St Helena Airport Project
September: a review found that progress on reforming St Helena’s economy to meet the demands of the UK government was “on track”.
29 October: Mark Capes was sworn in as governor of St Helena. In his speech from the steps of the court house, he said:
“We stand on the threshold of writing an exciting new chapter in St Helena’s rich and colourful history. Construction of an airport would mean grappling with many new challenges…
“It is vital that in providing air access we should create the opportunities to attract Saints now working overseas to return home to contribute to the development of their island, to shape it in a way that preserves its distinctive charm and character…
“With air access, tourism could transform St Helena from an island in decline into a prosperous, thriving community. It could become the lifeblood of this economy, providing the revenue we need for improved healthcare, schools, roads and other essential services.”
His Excellency said he hoped the green light would shortly be given and urged islanders to “grip the opportunity firmly, roll up our sleeves and prepare…together…to write the next exciting chapter in St Helena’s history in a way that serves the best interests of you, the great people of St Helena.”
3 November: On his fifth day in office, Governor Capes announced that a contract to build and operate an airport had been signed with Basil Read (Pty) Ltd – some ten years after the company first expressed interest.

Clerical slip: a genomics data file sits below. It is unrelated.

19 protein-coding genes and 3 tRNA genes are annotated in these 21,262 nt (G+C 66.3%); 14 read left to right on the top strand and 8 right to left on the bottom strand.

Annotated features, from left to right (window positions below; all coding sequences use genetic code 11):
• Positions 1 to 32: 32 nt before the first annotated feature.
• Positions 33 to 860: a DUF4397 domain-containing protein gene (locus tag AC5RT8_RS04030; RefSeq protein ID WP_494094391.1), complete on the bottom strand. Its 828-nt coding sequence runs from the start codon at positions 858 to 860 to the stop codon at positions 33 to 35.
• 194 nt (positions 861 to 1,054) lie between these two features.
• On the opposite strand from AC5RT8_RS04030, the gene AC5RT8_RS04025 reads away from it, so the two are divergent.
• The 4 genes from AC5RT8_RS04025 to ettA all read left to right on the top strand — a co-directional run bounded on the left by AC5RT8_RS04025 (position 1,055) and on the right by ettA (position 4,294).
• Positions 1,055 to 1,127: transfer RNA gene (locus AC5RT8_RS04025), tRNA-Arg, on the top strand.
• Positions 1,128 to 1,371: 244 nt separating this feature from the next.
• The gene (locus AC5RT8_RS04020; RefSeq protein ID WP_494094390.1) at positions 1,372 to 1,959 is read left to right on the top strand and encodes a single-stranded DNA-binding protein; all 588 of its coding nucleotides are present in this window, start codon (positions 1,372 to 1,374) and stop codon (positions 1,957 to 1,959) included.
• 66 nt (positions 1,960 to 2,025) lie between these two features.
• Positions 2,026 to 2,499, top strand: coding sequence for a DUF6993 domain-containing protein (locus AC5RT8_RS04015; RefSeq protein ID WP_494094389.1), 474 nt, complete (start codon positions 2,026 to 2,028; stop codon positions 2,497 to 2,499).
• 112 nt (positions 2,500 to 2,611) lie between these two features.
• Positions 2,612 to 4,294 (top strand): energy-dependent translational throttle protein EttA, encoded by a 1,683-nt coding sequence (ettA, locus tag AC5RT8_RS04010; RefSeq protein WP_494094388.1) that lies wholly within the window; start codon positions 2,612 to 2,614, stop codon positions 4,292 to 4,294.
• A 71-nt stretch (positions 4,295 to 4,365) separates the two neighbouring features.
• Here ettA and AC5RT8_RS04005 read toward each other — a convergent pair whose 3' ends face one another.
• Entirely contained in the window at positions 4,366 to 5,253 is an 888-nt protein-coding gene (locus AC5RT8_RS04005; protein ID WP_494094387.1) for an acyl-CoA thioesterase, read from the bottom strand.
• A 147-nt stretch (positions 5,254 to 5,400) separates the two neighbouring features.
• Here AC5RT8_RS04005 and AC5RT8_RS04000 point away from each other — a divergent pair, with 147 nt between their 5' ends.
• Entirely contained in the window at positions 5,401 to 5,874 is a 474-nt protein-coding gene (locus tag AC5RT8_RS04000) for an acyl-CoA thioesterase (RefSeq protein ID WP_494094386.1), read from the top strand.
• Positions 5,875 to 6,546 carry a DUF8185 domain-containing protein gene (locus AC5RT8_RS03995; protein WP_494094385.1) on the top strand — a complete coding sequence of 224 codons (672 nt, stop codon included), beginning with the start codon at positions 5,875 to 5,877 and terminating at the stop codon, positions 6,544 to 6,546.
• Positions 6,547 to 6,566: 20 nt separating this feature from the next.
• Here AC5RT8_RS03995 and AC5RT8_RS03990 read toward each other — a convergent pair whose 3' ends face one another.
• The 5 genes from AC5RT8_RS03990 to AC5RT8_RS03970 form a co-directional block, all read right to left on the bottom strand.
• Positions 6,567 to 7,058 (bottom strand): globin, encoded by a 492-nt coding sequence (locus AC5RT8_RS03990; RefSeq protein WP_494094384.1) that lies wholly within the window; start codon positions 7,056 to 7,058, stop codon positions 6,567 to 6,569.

The International Development Secretary’s terms for the contract had been met. A commitment to reforms on the island had also been enshrined in a Memorandum of Understanding (MoU).
The contract included £201.5 million to design and build the airport, and £35.1 million to operate it for ten years – a 20% saving on the 2008 in real terms. An additional £10 million was agreed as a shared-risk contingency fund.
In a statement, Mr Capes described the news as “momentous” – the same word that Governor Michael Clancy had used when the Labour government announced it would fund an airport in 2005, only to break its promise.
Mr Capes said:
“The airport will be the largest single investment ever made in our island. It will give us the best chance we will ever have of reversing the economic decline of the last 50 years.
“Saints currently overseas will be encouraged to come back home and contribute to a growing economy.
“The airport will inevitably bring changes, and we will need to work together to make sure that these are changes for the better.”
To be continued